The Kopila Valley school is located in Surkhet Valley of Mid-Western Nepal. The new buildings house sixteen classrooms, a library, a computer lab, an administration wing, a kitchen and cafeteria, a science room, and an open-air classroom.
The classrooms emulate the vernacular hillside dwelling in form and thermal consideration. Southern verandas shade the interior spaces from harsh heat gain throughout most of the year, while large openings coerce southwestern prevailing winds through the classroom interiors.
The administration offices and cafeteria block are positioned as a visual and acoustic buffer along the property line at the street, provide security, and filter people and views into the site. By placing the service spaces along the road, the most valuable, sheltered interior space was devoted to educational programming.
The classroom blocks are placed to create a sense of enclosure for the campus; the upper block with optimal solar exposure capitalizing on the site’s hillside presence with views down into the valley, the lower block favoring prevailing winds and creating a strong formal axis with the futsol field and cafeteria. The library and computer lab is positioned more centrally, tacked onto the main circulation promenade. Following the property line to the North, the slight rotation of the upper school’s monolithic rammed earth mass gives the upper school its own identity, and a powerful and resolute presence on the site. The science lab and open air classroom is tucked to the south, and is carefully placed to avoid existing trees. This single story rammed earth and open-air first floor classroom is concealed in a green shroud of papaya and mango.
The classrooms feature load-bearing rammed earth walls with a diaphragm consisting of steel I-beams and c-channels, giving the classrooms a contemporary interior. The architects and project team focused on reducing the amount of concrete and cement use, and made most decisions balancing budget, ease of construction and procurement, use of local materials, and the project’s total embodied energy. After structural timber was priced out, steel was preferred to concrete. The rammed earth walls contain about four and a half percent cement, and the floor slabs throughout are just two and a half inches thick. Two thick concrete tie beams band the two story-classroom walls together, and ensure a responsible and safe stance towards the region’s well-known seismic potential.
Designed with a number of ecologically responsible features, the selection of construction material and construction techniques have been chosen to suit the local climate and geology. Focus on energy efficiency and management of waste and water has been incorporated. The use of both passive and active solar power also contributes to making this an environmentally friendly and sustainable ‘Green School’. The campus is a leader in sustainable construction and quality education, the students and faculty able to interact with and learn from key parts of the various systems.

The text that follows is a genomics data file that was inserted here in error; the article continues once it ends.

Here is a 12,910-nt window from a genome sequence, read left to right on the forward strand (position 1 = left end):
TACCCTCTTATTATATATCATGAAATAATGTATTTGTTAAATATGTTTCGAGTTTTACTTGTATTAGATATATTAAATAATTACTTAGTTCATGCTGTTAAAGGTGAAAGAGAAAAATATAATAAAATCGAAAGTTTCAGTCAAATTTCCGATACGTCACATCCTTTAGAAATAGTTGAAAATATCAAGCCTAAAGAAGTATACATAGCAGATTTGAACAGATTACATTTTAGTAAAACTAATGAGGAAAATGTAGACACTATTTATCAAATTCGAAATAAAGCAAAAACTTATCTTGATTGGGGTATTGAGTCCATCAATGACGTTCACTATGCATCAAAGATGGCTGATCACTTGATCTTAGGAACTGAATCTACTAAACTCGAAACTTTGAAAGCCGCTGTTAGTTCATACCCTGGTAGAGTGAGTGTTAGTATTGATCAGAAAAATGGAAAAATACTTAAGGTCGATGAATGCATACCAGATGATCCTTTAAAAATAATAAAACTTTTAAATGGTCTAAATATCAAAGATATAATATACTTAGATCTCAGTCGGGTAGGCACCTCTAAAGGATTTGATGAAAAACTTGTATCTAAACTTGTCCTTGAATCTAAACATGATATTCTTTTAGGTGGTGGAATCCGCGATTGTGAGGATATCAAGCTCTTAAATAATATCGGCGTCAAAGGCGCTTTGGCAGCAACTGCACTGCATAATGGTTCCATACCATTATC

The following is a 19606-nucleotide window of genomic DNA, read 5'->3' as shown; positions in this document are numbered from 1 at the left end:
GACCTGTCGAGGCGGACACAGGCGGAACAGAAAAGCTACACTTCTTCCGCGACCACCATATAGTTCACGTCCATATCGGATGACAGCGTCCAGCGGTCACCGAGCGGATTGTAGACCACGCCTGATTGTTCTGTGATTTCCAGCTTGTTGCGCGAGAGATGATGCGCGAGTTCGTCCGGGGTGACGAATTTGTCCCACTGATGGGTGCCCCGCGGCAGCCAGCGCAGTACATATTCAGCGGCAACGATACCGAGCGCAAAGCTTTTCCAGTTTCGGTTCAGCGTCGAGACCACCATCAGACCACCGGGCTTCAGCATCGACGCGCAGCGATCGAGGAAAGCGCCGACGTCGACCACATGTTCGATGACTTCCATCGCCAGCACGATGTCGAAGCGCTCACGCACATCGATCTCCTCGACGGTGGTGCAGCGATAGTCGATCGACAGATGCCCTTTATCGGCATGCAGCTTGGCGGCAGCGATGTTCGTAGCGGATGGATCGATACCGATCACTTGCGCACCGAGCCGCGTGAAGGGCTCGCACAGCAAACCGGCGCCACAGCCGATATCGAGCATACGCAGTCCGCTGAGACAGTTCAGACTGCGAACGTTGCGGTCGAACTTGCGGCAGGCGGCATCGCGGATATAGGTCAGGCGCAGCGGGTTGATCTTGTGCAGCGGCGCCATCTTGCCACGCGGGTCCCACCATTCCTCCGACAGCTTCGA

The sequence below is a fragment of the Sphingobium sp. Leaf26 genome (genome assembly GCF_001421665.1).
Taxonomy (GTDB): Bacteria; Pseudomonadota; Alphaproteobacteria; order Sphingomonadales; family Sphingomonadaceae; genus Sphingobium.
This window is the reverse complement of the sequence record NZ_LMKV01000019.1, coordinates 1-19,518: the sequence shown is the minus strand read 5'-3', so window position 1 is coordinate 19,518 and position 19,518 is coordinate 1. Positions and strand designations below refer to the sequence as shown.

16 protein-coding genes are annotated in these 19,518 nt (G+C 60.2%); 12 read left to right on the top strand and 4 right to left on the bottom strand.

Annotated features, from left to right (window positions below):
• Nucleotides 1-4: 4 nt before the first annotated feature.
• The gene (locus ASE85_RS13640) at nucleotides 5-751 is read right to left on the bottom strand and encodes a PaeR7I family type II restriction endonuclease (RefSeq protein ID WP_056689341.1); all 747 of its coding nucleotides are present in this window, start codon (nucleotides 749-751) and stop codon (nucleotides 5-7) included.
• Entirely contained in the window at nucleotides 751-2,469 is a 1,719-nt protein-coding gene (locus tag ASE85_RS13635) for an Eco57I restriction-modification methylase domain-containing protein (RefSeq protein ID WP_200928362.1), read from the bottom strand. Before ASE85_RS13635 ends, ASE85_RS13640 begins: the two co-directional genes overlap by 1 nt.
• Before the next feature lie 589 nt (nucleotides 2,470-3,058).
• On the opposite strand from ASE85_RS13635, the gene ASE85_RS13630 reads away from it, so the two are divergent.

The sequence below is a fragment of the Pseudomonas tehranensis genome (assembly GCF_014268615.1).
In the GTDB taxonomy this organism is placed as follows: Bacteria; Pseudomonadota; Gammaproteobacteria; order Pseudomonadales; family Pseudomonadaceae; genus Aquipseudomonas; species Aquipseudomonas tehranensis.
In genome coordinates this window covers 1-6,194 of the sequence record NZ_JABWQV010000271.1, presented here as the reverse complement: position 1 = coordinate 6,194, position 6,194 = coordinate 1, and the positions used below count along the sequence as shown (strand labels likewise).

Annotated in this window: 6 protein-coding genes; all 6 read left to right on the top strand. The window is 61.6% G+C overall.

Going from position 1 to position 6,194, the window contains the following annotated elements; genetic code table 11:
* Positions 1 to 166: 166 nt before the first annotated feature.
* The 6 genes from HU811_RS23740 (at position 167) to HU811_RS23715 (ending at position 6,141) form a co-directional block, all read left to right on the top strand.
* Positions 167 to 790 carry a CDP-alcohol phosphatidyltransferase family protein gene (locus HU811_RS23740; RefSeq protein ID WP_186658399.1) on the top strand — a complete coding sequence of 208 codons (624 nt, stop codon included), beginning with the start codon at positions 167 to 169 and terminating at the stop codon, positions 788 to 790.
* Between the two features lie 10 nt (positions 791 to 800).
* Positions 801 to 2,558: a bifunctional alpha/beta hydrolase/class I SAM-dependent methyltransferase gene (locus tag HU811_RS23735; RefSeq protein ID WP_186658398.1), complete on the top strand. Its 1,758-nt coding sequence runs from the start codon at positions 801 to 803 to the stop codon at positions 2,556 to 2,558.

With their new Green School, Kopila Valley wanted to make a serious commitment to environmental responsibility. The school combines passive solar design, passive ventilation strategies, active solar power and solar cooking, rainwater harvesting, and black and grey water recycling.
Insufficient and unpredictable power supply from the national grid demands an alternate backup energy supply, a photovoltaic energy management system is an easy way to guarantee the classrooms have power during operation hours. The 25.1 mW system is installed with an on-grid connection, which will eventually allow the school to sell their excess power back to the grid.
KVS provides lunch and an afternoon snack for all of its students and staff, accounting for about 500 meals per day. The prior school facility went through an excessive amount of LPG cylinders per school year. To achieve energy independence and promote a cleaner cooking philosophy, Kopila Valley opted to install a concentrated solar cooking system. The average daily radiation profile in Surkhet allows for all meals to be prepared using the system.
The biologicalprocess of wastewater treatment removes the majority of contaminants from wastewater or sewage. After processing through an anaerobic baffle reactor and settler, and a series of reed beds, grey water becomes fit for re-use in toilets and cleaning, and black water fit for the campus’ irrigation.
The solid waste from the wastewater treatment system is used to create biogas. Biogas burns very cleanly, and will be used to power the Bunsen burners in the science lab classroom. The biogas-slurry that comes out of biogas systems is also rich in nutrients, and is used as fertilizer for the school and adjacent farm’s plants and vegetables.
The interior learning environments are complemented by a landscape design which focuses on various types of spaces that are critical for development: active, experimental, gathering, individual, and ecological. The planted slopes are meant to fortify the hillside and more effectively manage storm water. Managing the quantity and quality of storm water is crucial in the mid hills of Nepal, especially during the long monsoon months. This not only helps to control flooding and erosion but useful for ground water recharge and for maintaining adequate moisture content in the soil. The planting scheme also provides fodder for the campus’ adjacent animal husbandry programs. On the farm, each class has ownership over a crop plot and can learn about the native plant species, local ecology, and harmonious agricultural practices.